It is an extraordinary time for the respective fields of Psychiatry and Neurology. Recent advances in the neurosciences, genetics, cognitive science, and behavioral medicine are rapidly translating into real understanding and valuable treatments that promise to substantively improve the lives of people with neurologic and mental illness. We are learning more each day about the causes and correlates of these conditions, including their complex interplay and etiologies. With this knowledge, we are beginning to address the true impact of neuropsychiatric illnesses (NPIs) in our culture. This is a time in which we can truly make a difference in the lives of our patients and their families.

As medical students who will eventually join the nation’s physician workforce, it is essential that you become familiar with these issues and actively engage in contemporary assessment and treatment of patients with NPIs. It is important because the prevalence and impact of NPIs and coexisting conditions are daunting. Physicians in all fields of medicine inevitably will encounter these issues. For example, one in five persons will experience a significant mental illness during their lives. Half of patients who present for clinical care in medical settings will have a coexisting mental and/or addiction disorder. Cognitive impairment from conditions such as Alzheimer’s disease and related disorders can erode medical decision-making and ability to follow a medical regimen.

NPI’s shatter lives and adversely affect the treatment of other medical problems. The global, national and local burden of NPIs is almost immeasurable in terms of human suffering and economic impact. Despite changing societal perceptions, mental illness continues to be poorly recognized, highly stigmatized, and until relatively recently, scientifically neglected. However, new advancements in the neurosciences are leading to more effective therapies to minimize the burden of neuropsychiatric illness and potentially halt pathological changes is the brain. The next ten years should see dramatic progress for these patients and their conditions. You can be part of this positive change.

For these reasons, we believe that caring for people who experience and suffer from either neurologic or mental illness is the responsibility of every healthcare professional. Therefore, we ask for your help to answer those questions related to the causes, prevention, and optimal therapeutic approaches to NPIs. We hope that you will maximize this time and learn how these fields of medicine will benefit you and your patients in your chosen residency and beyond. If we may be of further assistance in your clerkship experience, please let us know.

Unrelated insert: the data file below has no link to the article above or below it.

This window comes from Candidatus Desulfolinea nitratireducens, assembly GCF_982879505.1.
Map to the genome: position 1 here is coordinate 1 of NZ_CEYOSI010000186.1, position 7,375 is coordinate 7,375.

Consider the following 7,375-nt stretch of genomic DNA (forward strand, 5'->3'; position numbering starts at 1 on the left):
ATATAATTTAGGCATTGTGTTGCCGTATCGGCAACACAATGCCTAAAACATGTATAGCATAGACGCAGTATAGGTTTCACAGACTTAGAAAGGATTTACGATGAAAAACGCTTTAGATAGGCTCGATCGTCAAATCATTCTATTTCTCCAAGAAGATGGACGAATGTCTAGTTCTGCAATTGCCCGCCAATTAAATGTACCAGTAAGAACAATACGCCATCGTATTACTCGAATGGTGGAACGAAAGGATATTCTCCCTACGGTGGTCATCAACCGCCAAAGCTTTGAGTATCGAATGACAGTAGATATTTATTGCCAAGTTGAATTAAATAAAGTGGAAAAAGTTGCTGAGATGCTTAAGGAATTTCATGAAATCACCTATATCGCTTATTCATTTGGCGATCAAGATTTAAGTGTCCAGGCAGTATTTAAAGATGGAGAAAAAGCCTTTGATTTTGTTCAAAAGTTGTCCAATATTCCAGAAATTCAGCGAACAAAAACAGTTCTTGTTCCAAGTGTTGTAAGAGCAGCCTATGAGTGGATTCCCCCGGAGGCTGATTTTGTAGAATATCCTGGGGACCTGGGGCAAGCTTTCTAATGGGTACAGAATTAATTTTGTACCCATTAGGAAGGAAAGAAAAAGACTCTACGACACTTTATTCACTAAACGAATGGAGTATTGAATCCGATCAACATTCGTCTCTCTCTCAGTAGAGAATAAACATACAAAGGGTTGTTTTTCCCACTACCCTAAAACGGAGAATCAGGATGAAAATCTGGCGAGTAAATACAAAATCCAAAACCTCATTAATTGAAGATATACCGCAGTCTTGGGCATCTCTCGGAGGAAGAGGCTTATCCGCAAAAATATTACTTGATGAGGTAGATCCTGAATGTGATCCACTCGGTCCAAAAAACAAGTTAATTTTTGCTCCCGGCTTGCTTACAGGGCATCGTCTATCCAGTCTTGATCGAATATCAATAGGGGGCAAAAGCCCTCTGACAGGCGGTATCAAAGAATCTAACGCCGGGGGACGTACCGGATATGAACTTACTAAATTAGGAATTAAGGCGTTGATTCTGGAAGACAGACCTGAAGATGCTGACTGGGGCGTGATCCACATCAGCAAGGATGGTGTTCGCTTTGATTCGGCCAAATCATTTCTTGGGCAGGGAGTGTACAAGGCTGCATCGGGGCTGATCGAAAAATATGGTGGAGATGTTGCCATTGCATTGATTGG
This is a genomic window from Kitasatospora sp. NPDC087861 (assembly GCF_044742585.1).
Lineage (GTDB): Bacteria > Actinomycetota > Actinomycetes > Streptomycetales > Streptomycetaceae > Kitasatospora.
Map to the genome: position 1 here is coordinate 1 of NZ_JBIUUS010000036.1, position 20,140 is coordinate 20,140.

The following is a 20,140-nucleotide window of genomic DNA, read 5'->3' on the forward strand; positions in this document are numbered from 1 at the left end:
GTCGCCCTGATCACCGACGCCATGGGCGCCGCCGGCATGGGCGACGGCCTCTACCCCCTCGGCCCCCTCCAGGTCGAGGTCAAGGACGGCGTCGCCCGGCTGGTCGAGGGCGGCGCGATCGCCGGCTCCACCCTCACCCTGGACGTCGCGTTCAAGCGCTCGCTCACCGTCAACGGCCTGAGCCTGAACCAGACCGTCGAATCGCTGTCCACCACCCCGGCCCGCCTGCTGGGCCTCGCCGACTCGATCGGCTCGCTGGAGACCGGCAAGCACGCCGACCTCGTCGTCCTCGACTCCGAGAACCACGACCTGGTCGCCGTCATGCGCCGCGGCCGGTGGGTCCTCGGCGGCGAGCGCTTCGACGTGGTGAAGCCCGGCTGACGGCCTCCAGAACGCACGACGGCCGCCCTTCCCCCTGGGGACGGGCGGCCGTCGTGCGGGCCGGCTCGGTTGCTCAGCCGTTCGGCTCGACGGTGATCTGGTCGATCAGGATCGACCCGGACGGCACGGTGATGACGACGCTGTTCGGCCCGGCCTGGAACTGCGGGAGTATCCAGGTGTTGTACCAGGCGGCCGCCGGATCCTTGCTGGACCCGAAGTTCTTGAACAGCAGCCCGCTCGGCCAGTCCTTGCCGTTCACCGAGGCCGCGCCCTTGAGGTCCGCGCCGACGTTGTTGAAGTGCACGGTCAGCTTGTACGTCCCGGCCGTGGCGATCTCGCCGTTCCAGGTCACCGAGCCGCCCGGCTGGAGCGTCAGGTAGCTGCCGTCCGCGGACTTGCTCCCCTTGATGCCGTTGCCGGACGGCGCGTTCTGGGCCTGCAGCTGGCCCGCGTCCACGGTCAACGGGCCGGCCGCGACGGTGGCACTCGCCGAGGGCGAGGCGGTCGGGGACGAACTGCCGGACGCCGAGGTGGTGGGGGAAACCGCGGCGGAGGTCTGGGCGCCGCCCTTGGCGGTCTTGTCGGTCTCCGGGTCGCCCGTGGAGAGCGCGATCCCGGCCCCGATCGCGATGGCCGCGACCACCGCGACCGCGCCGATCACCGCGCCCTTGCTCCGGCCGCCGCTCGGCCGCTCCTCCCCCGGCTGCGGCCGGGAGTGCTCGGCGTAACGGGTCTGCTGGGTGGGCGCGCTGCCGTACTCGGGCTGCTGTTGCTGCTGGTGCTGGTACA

Margaret Meynardie | Clerkship Coordinator | Tel: 757.446.7189 |

Please explore the electives we offer below. For additional information about our electives, please explore our course catalog.

PSY 404: Consultation/Liaison Psychiatry

Students are exposed to consultation/liaison psychiatry, a branch of psychiatry specializing in psychiatric care of the medically ill patient. Students participate as an integral member of the consultation team, which is comprised of an attending consultation/liaison psychiatrist, residents and clerkship students. The rotation takes place at Sentara Norfolk General Hospital. Students will be expected to evaluate, present and write up consult cases. They will work closely with the resident and attending physicians and will attend rounds, follow up on assigned cases and attend conferences and grand rounds. Common diagnoses encountered include delirium, dementia, mood, anxiety and personality disorders.

PSY 416: Psychosomatic Medicine (Consultation/Liaison Psychiatry)

Consultation-liaison (C-L) Psychiatry is a branch of psychiatry that entails research, consultation to medically and surgically ill hospitalized patients and education of students and clinicians of all disciplines. The setting for the practice of C-L Psychiatry is the general hospital. Naval Medical Center Portsmouth is a 366-bed general hospital. Fourth-year medical students will learn key elements in an effective C-L team:

  • Ability to conduct mental status exam and interpret findings in conjunction with laboratory and neuro-imaging
  • Capacity to assess the potential for suicidality, aggression and agitation within a medical-surgical setting
  • Ability to work with and clearly communicate findings and recommendations to non-psychiatric physicians, other healthcare workers and families

Students will be exposed to "talking papers," a quick reference outline on key points of an oral briefing, as a form of learning and teaching others during rounds. 

PSY 407: Acting Internship in Psychiatry

This course is designed for seniors wishing for a sub-internship experience in inpatient psychiatry prior to beginning residency in psychiatry. Students entering the primary care field who want further experience recognizing and assessing mental illness should also apply.

The purpose of this rotation is to provide increasing amounts of responsibility for treating psychiatric inpatients. Students act as an intern with primary responsibility for patient care including evaluation and treatment.

PSY 408: Addiction Psychiatry